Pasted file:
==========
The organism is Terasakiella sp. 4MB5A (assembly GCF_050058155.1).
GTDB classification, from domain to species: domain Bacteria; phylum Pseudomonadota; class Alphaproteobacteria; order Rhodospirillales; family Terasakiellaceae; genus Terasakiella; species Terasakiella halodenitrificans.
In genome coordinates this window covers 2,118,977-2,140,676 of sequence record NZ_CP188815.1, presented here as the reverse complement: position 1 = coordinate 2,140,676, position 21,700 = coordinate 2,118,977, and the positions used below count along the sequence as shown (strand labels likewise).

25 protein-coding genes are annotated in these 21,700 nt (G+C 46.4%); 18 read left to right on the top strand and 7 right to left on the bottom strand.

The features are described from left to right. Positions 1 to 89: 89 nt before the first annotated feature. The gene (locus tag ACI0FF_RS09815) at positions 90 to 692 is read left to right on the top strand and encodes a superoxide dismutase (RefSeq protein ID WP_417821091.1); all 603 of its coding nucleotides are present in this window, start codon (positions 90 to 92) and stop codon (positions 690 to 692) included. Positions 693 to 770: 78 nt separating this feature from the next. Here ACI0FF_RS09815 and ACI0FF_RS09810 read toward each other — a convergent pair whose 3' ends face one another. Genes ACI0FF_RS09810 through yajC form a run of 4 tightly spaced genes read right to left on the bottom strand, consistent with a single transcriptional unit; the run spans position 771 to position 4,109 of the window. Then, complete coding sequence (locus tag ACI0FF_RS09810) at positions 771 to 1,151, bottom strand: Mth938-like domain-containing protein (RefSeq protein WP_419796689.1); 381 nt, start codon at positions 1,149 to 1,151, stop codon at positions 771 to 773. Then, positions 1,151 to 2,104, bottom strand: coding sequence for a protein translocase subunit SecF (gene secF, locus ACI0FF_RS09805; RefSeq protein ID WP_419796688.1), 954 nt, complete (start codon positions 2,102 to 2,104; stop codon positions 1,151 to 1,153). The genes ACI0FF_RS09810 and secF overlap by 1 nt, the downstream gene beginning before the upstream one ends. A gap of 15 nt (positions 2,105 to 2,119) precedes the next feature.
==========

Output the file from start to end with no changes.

The organism is Terasakiella sp. 4MB5A (assembly GCF_050058155.1).
GTDB classification, from domain to species: domain Bacteria; phylum Pseudomonadota; class Alphaproteobacteria; order Rhodospirillales; family Terasakiellaceae; genus Terasakiella; species Terasakiella halodenitrificans.
In genome coordinates this window covers 2,118,977-2,140,676 of sequence record NZ_CP188815.1, presented here as the reverse complement: position 1 = coordinate 2,140,676, position 21,700 = coordinate 2,118,977, and the positions used below count along the sequence as shown (strand labels likewise).

25 protein-coding genes are annotated in these 21,700 nt (G+C 46.4%); 18 read left to right on the top strand and 7 right to left on the bottom strand.

The features are described from left to right. Positions 1 to 89: 89 nt before the first annotated feature. The gene (locus tag ACI0FF_RS09815) at positions 90 to 692 is read left to right on the top strand and encodes a superoxide dismutase (RefSeq protein ID WP_417821091.1); all 603 of its coding nucleotides are present in this window, start codon (positions 90 to 92) and stop codon (positions 690 to 692) included. Positions 693 to 770: 78 nt separating this feature from the next. Here ACI0FF_RS09815 and ACI0FF_RS09810 read toward each other — a convergent pair whose 3' ends face one another. Genes ACI0FF_RS09810 through yajC form a run of 4 tightly spaced genes read right to left on the bottom strand, consistent with a single transcriptional unit; the run spans position 771 to position 4,109 of the window. Then, complete coding sequence (locus tag ACI0FF_RS09810) at positions 771 to 1,151, bottom strand: Mth938-like domain-containing protein (RefSeq protein WP_419796689.1); 381 nt, start codon at positions 1,149 to 1,151, stop codon at positions 771 to 773. Then, positions 1,151 to 2,104, bottom strand: coding sequence for a protein translocase subunit SecF (gene secF, locus ACI0FF_RS09805; RefSeq protein ID WP_419796688.1), 954 nt, complete (start codon positions 2,102 to 2,104; stop codon positions 1,151 to 1,153). The genes ACI0FF_RS09810 and secF overlap by 1 nt, the downstream gene beginning before the upstream one ends. A gap of 15 nt (positions 2,105 to 2,119) precedes the next feature.